All patients were subjected to antibiotic prophylaxis before the procedure. The same US device (BK US®) and 18-gauge biopsy gun (Pro-Mag™) were used in all patients. Prostate volume was calculated by measuring three dimensions of the prostate in all patients. Before performing the biopsy, all patients were administered periprostatic nerve block by using 2% prilocaine. Ten- or 12-core biopsies were taken in the lateral decubitus position. All biopsies were separately placed into the tubes containing 10% formaldehyde, and they were sent to the laboratory to be examined by the uropathologists, together with the records of the location of the biopsy. The tissues were analyzed by uropathologists; the measurements and pathological results of all cores were written in the pathology report.

Examination of Factors

Age, PSA level, number, and length of all biopsied cores were recorded for all patients. Patients with atypical small acinar proliferation (ASAP) and high-grade prostatic intraepithelial neoplasia (HGPIN) were not included in the cancer group. The mean core length was calculated by dividing the sum of core lengths by the number of cores. The relationships between age, PSA level, prostate volume, mean core length, and core number were analyzed in patients in whom cancer was detected. The mean core length at the base, mid and apex of the prostate were compared. Also, the relationship between each core length and CDR was investigated.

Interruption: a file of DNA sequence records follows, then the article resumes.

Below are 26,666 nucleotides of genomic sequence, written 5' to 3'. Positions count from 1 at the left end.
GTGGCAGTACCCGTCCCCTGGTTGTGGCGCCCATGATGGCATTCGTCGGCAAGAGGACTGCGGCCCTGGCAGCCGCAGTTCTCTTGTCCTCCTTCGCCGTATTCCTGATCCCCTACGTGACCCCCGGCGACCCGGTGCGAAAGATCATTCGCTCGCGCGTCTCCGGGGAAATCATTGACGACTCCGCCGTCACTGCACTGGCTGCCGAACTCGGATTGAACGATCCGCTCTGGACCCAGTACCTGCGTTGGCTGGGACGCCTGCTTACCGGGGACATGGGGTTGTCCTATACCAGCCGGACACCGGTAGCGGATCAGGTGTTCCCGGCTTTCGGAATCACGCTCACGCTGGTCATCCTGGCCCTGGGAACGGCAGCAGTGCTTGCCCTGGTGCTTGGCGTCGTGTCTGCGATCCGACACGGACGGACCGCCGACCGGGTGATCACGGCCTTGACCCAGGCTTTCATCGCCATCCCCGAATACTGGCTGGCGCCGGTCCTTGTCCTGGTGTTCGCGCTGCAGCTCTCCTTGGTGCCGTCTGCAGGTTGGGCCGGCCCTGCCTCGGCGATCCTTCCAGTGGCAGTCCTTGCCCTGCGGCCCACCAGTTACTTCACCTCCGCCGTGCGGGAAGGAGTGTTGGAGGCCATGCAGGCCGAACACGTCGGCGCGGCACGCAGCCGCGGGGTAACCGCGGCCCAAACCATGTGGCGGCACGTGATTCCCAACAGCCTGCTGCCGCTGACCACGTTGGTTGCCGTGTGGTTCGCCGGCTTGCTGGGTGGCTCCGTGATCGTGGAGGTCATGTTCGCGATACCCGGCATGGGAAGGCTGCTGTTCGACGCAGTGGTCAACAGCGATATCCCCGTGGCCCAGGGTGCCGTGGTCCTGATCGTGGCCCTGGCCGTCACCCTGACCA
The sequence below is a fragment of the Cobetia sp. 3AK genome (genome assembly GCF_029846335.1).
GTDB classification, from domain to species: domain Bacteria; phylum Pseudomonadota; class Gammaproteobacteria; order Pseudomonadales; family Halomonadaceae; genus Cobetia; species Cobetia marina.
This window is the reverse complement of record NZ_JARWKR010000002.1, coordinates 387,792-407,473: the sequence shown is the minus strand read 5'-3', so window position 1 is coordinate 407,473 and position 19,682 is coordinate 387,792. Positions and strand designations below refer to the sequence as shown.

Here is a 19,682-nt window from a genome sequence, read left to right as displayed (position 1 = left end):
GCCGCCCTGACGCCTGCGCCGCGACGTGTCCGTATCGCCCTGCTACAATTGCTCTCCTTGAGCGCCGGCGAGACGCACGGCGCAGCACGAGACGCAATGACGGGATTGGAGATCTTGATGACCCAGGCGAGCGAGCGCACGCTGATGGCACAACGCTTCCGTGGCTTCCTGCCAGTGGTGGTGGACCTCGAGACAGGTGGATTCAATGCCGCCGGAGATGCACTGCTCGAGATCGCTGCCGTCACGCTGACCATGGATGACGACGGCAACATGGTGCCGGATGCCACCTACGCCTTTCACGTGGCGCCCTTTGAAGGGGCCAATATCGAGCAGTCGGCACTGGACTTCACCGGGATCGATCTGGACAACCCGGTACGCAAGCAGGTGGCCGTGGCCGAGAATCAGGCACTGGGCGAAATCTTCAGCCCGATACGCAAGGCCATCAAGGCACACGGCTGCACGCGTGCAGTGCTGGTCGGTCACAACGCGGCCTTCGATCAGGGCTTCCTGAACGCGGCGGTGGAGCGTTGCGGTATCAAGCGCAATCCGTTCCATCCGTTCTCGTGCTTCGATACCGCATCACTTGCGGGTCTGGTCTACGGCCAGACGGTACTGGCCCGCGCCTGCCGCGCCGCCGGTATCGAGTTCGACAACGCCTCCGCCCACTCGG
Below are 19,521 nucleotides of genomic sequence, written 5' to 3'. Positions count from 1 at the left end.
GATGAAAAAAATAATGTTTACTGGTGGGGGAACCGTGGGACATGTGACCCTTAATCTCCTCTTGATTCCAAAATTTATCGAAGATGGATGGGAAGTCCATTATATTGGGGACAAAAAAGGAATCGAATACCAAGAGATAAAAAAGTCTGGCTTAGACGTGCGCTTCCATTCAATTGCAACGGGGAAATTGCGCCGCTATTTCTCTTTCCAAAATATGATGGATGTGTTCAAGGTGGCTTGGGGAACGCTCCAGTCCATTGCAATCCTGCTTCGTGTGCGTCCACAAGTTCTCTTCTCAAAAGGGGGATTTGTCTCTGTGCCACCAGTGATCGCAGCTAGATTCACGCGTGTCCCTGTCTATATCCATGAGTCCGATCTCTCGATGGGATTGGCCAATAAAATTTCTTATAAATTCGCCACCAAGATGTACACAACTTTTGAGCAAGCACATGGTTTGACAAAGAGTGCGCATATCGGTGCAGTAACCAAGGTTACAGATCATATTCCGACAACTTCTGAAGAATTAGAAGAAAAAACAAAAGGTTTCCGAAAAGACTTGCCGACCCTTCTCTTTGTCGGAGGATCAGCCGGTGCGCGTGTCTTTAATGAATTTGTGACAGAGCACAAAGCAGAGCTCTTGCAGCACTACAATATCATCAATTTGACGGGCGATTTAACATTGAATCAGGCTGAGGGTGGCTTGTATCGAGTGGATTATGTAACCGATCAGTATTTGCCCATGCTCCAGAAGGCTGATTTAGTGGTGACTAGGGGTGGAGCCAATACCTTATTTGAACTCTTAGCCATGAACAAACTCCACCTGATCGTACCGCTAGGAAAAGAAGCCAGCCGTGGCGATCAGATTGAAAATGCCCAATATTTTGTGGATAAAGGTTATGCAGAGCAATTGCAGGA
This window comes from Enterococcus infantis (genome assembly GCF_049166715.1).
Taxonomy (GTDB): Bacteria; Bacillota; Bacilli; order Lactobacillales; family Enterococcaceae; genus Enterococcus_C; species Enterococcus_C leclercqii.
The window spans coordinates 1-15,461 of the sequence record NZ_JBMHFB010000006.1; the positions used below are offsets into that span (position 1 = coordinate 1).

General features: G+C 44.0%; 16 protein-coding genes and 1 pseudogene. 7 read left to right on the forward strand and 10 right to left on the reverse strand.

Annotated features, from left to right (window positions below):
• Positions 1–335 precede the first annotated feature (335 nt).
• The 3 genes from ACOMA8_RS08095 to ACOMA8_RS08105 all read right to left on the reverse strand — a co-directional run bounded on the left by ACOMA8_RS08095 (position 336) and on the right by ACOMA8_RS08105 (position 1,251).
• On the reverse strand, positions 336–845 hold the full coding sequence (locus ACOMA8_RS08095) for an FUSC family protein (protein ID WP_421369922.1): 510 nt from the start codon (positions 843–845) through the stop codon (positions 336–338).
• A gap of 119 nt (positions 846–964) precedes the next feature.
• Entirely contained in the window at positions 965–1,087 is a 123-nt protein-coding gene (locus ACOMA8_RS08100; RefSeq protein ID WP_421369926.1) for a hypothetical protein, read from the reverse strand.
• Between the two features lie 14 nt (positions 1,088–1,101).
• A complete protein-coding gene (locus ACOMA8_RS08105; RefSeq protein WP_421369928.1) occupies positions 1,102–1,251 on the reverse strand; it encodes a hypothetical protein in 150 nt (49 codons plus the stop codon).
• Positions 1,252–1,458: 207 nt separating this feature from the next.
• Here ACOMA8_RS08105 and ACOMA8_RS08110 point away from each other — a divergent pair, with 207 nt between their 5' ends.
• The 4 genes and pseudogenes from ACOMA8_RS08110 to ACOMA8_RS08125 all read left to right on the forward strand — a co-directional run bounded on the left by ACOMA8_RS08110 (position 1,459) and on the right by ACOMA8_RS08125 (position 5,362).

Statistical Analysis

All the analyses were done by using the SPSS version 23.0 (IBM Corp. Released 2015. IBM SPSS Statistics for Windows, version 23.0. Armonk, NY: IBM Corp.). Student’s t-test and analysis of variance (ANOVA) were used for normally distributed variables, while the Mann-Whitney U test was used for non-normally distributed variables. Chi-square test was used to evaluate the categorical variables. In multivariate analysis, binary logistic regression analysis was used together with receiver operating characteristic (ROC) analysis to obtain the cut-off value. A p value of less than 0.05 was considered statistically significant in all analyses.